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Tracking a “Bad News” Bacterium

Microbiologist Manan Sharma (center) and student Sean Ferguson (left) use a specialized microscope to observe whether fluorescent E. coli cells are internalized into roots of baby spinach plants, while microbiologist David Ingram (right) prepares spinach tissue for observation.

Microbiologist Manan Sharma (center) and student Sean Ferguson (left) use a specialized microscope to observe whether fluorescent E. coli cells are internalized into roots of baby spinach plants, while microbiologist David Ingram (right) prepares spinach tissue for observation.

This post is part of the Science Tuesday feature series on the USDA blog. Check back each week as we showcase stories and news from USDA’s rich science and research portfolio.

Here’s a vision fit for a nightmare:  a “family reunion” of every type of Escherichia coli.

But in fact, there are hundreds of strains of E. coli, including ones that live in our intestines and help us digest our food.  Only a few types, like E. coli O157:H7, cause foodborne illness.

Still, food safety experts know it’s possible for some of these disease-causing strains to survive in the environment and contaminate leafy greens grown in contaminated soil.  That’s why scientists with USDA’s Agricultural Research Service (ARS) tackled the task of pinpointing the odds for possible internal contamination of a plant via its root system.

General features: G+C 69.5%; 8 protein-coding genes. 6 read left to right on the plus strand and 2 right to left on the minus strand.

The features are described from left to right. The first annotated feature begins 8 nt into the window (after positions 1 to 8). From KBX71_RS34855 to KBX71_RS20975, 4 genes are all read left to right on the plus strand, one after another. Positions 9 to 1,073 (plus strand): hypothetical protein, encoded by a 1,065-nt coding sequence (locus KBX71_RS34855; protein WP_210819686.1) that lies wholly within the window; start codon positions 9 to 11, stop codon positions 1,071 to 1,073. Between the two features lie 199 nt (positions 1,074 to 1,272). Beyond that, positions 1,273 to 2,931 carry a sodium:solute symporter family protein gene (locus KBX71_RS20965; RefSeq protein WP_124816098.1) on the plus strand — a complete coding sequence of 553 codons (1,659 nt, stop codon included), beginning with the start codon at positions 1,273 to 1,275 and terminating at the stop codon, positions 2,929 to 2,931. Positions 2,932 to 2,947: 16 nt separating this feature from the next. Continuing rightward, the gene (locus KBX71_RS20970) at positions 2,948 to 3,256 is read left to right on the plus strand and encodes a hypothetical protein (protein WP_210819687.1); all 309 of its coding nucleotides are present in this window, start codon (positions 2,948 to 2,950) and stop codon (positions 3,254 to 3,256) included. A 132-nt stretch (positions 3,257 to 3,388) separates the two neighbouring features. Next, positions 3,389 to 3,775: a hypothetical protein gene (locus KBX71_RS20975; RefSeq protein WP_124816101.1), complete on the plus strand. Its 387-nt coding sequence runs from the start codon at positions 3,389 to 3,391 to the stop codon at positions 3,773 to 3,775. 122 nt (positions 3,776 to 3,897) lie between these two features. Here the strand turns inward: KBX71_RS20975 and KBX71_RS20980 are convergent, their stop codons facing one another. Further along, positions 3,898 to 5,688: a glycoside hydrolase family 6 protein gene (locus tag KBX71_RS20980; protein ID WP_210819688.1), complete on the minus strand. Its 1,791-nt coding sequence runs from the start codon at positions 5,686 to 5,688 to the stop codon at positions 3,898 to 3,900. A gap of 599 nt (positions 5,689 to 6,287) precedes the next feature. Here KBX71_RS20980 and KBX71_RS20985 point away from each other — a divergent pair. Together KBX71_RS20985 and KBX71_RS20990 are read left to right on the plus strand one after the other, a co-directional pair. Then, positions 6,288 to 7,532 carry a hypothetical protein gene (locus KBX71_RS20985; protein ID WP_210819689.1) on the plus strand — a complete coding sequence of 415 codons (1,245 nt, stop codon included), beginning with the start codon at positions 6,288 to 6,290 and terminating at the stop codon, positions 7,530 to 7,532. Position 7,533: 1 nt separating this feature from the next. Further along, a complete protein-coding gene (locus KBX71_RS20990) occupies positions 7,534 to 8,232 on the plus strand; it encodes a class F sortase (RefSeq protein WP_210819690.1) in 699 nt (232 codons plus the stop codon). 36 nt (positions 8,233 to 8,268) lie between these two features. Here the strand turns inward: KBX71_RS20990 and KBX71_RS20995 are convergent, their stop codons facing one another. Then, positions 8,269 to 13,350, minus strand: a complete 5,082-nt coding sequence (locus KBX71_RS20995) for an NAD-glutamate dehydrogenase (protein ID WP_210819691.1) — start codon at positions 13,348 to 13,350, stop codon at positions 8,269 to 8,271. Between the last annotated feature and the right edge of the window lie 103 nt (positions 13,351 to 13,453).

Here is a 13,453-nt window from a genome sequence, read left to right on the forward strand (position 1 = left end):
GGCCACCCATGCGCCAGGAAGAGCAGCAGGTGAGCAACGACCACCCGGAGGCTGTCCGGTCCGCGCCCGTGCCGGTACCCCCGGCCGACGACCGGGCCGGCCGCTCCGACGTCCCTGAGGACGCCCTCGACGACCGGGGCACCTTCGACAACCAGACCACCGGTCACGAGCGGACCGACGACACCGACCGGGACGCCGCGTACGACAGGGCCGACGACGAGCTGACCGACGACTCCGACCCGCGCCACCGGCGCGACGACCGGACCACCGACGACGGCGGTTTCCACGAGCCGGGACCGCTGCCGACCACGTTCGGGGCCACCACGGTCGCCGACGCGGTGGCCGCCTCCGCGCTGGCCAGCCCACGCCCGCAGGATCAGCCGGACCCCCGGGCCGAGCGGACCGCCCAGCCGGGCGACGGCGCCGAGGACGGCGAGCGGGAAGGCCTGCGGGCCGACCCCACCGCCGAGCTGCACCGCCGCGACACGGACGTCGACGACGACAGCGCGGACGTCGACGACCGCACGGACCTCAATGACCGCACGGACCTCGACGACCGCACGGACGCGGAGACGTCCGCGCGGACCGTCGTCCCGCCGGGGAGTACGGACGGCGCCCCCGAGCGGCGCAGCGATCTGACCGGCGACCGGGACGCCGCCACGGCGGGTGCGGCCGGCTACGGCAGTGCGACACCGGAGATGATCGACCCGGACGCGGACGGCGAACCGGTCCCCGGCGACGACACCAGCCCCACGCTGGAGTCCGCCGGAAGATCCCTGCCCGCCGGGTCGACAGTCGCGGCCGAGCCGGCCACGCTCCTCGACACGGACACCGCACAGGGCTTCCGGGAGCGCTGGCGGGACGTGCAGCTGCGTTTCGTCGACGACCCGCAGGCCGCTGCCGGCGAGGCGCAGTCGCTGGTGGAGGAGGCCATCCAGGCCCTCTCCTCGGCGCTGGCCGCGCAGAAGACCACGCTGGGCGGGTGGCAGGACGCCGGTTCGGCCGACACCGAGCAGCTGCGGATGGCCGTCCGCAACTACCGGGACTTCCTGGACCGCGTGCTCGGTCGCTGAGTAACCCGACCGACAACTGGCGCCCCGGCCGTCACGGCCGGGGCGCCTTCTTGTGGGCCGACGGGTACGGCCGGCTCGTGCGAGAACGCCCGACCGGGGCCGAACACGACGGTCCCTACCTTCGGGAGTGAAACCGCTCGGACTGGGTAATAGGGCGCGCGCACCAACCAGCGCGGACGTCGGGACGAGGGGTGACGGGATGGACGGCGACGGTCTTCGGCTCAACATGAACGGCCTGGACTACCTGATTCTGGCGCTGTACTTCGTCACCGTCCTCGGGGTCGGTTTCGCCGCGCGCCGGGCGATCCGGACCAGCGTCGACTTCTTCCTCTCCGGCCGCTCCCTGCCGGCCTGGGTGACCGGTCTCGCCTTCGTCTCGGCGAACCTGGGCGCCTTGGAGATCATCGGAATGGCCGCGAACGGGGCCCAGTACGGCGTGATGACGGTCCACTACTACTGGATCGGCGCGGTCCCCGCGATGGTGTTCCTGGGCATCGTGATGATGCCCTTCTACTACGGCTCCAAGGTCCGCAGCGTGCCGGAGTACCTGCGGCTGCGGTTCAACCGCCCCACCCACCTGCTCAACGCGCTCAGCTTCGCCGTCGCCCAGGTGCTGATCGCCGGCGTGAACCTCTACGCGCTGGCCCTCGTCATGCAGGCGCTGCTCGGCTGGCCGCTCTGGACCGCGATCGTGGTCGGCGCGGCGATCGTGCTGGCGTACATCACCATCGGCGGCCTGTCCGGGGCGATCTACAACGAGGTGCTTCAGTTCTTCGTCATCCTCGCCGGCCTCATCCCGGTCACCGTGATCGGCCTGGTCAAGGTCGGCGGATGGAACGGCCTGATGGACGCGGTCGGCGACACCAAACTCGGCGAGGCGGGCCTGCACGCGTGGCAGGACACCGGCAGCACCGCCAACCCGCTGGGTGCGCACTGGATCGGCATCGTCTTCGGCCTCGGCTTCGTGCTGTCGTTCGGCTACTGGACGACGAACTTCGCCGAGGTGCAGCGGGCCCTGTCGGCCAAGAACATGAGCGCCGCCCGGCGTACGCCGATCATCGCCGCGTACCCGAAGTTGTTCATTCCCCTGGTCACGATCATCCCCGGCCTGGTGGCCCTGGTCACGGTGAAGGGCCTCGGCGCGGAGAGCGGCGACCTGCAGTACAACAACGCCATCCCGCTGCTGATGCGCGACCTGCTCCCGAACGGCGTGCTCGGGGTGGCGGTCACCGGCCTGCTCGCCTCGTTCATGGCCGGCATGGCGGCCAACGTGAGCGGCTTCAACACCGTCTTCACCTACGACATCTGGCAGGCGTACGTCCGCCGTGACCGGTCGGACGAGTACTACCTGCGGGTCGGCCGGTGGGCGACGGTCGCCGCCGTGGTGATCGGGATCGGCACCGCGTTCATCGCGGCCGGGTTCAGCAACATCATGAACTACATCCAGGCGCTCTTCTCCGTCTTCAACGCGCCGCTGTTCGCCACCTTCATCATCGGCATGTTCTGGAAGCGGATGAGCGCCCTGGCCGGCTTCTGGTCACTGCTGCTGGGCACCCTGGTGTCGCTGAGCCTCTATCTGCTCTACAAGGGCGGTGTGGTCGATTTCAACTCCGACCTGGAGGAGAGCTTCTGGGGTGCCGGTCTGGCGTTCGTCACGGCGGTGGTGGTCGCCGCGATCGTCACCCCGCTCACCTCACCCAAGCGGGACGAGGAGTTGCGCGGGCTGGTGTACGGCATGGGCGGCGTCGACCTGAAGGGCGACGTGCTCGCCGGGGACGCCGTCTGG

They modified several E. coli strains to contain a gene for fluorescence, which allowed them to track the pathogen’s travels in baby spinach plants.  They put the fluorescence gene in a specific location within the chromosomal structure of the E. coli where it wouldn’t interfere with any essential metabolic functions or stress responses of the cells.  This meant the cells were more likely to survive and glow under stressful conditions in the plants.

The scientists confirmed that disease-causing E. coli could survive in the soil for up to 28 days, and that the E. coli cells were able to migrate into the roots of the spinach plants.

They also examined baby spinach plants over 28 days after germination to see whether any of the E. coli strains were taken up past the roots and into the plant’s interior structures.

The bottom line:  At day 28, there was no evidence that the E. coli had been “internalized” in the leaves or shoots of the spinach plants grown in soil.  This means that although E. coli can survive in soil, it’s highly unlikely that foodborne illness would result from the bacterium becoming internalized through plant roots into leafy produce.

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